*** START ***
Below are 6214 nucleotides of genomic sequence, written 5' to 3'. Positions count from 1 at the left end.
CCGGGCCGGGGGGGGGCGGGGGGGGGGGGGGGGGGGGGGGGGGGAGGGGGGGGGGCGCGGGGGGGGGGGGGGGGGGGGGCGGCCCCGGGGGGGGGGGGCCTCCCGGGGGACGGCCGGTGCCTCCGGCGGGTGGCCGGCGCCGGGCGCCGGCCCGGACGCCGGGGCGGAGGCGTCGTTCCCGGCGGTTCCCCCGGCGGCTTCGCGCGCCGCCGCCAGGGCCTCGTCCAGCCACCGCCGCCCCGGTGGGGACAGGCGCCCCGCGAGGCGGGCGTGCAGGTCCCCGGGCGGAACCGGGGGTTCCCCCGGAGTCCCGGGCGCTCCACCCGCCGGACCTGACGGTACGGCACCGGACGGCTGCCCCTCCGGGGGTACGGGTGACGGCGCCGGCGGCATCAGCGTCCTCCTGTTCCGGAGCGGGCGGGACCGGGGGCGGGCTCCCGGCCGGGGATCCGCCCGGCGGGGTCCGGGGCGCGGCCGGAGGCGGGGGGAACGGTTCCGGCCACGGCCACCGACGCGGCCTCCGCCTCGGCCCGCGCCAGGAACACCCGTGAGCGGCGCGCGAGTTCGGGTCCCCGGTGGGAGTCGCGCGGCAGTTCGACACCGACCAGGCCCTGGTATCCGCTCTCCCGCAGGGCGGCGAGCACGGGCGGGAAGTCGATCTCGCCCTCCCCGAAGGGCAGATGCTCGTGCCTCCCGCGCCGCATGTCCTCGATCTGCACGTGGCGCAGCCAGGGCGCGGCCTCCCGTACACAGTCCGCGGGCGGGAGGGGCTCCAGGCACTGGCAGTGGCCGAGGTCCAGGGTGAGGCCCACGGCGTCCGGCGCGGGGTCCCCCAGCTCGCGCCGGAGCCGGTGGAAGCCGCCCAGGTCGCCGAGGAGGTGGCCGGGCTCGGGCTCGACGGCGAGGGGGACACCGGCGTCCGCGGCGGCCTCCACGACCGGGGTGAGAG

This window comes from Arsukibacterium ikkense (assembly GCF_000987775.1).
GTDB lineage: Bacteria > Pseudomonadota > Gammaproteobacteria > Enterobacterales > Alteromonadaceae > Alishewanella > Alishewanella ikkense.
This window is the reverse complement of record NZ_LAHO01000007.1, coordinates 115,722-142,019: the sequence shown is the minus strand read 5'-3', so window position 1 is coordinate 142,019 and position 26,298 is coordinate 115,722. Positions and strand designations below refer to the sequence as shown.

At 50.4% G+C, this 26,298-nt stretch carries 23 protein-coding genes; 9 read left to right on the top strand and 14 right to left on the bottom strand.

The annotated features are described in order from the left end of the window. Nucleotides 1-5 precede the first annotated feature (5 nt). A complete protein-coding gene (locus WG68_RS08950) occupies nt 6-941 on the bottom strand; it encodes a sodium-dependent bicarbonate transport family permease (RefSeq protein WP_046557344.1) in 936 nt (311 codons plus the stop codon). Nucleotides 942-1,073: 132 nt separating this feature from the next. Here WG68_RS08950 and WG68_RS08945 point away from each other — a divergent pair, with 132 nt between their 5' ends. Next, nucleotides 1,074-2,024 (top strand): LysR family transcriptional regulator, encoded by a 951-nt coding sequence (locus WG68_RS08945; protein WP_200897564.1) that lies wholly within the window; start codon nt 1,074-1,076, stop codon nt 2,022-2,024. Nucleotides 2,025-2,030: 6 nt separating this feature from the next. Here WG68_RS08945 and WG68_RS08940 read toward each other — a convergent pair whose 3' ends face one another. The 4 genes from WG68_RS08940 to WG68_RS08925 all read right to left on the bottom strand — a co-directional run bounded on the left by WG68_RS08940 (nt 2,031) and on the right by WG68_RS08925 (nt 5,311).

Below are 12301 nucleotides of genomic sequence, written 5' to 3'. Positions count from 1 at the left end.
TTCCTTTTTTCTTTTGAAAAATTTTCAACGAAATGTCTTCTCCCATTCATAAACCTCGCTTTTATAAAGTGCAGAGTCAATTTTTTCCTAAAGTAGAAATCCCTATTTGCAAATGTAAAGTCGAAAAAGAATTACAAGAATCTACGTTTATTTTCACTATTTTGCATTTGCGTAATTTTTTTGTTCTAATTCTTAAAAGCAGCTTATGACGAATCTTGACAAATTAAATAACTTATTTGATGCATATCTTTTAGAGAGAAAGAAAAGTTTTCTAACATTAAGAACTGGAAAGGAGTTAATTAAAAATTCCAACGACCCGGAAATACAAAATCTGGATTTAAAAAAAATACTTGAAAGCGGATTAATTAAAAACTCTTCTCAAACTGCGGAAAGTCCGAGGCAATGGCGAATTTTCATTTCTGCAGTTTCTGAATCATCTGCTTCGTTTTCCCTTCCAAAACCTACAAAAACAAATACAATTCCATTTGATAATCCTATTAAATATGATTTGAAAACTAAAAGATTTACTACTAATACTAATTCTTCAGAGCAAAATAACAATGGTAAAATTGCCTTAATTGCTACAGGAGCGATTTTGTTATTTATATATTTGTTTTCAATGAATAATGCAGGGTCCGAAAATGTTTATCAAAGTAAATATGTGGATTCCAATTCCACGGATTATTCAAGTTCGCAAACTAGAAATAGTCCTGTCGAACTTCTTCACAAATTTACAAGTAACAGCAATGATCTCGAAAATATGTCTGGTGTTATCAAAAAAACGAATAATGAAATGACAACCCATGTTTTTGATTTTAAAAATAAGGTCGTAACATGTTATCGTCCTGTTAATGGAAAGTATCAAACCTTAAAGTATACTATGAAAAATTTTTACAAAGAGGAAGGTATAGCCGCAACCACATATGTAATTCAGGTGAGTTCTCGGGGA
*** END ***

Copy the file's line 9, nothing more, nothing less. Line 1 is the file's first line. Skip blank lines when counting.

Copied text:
TTCCTTTTTTCTTTTGAAAAATTTTCAACGAAATGTCTTCTCCCATTCATAAACCTCGCTTTTATAAAGTGCAGAGTCAATTTTTTCCTAAAGTAGAAATCCCTATTTGCAAATGTAAAGTCGAAAAAGAATTACAAGAATCTACGTTTATTTTCACTATTTTGCATTTGCGTAATTTTTTTGTTCTAATTCTTAAAAGCAGCTTATGACGAATCTTGACAAATTAAATAACTTATTTGATGCATATCTTTTAGAGAGAAAGAAAAGTTTTCTAACATTAAGAACTGGAAAGGAGTTAATTAAAAATTCCAACGACCCGGAAATACAAAATCTGGATTTAAAAAAAATACTTGAAAGCGGATTAATTAAAAACTCTTCTCAAACTGCGGAAAGTCCGAGGCAATGGCGAATTTTCATTTCTGCAGTTTCTGAATCATCTGCTTCGTTTTCCCTTCCAAAACCTACAAAAACAAATACAATTCCATTTGATAATCCTATTAAATATGATTTGAAAACTAAAAGATTTACTACTAATACTAATTCTTCAGAGCAAAATAACAATGGTAAAATTGCCTTAATTGCTACAGGAGCGATTTTGTTATTTATATATTTGTTTTCAATGAATAATGCAGGGTCCGAAAATGTTTATCAAAGTAAATATGTGGATTCCAATTCCACGGATTATTCAAGTTCGCAAACTAGAAATAGTCCTGTCGAACTTCTTCACAAATTTACAAGTAACAGCAATGATCTCGAAAATATGTCTGGTGTTATCAAAAAAACGAATAATGAAATGACAACCCATGTTTTTGATTTTAAAAATAAGGTCGTAACATGTTATCGTCCTGTTAATGGAAAGTATCAAACCTTAAAGTATACTATGAAAAATTTTTACAAAGAGGAAGGTATAGCCGCAACCACATATGTAATTCAGGTGAGTTCTCGGGGA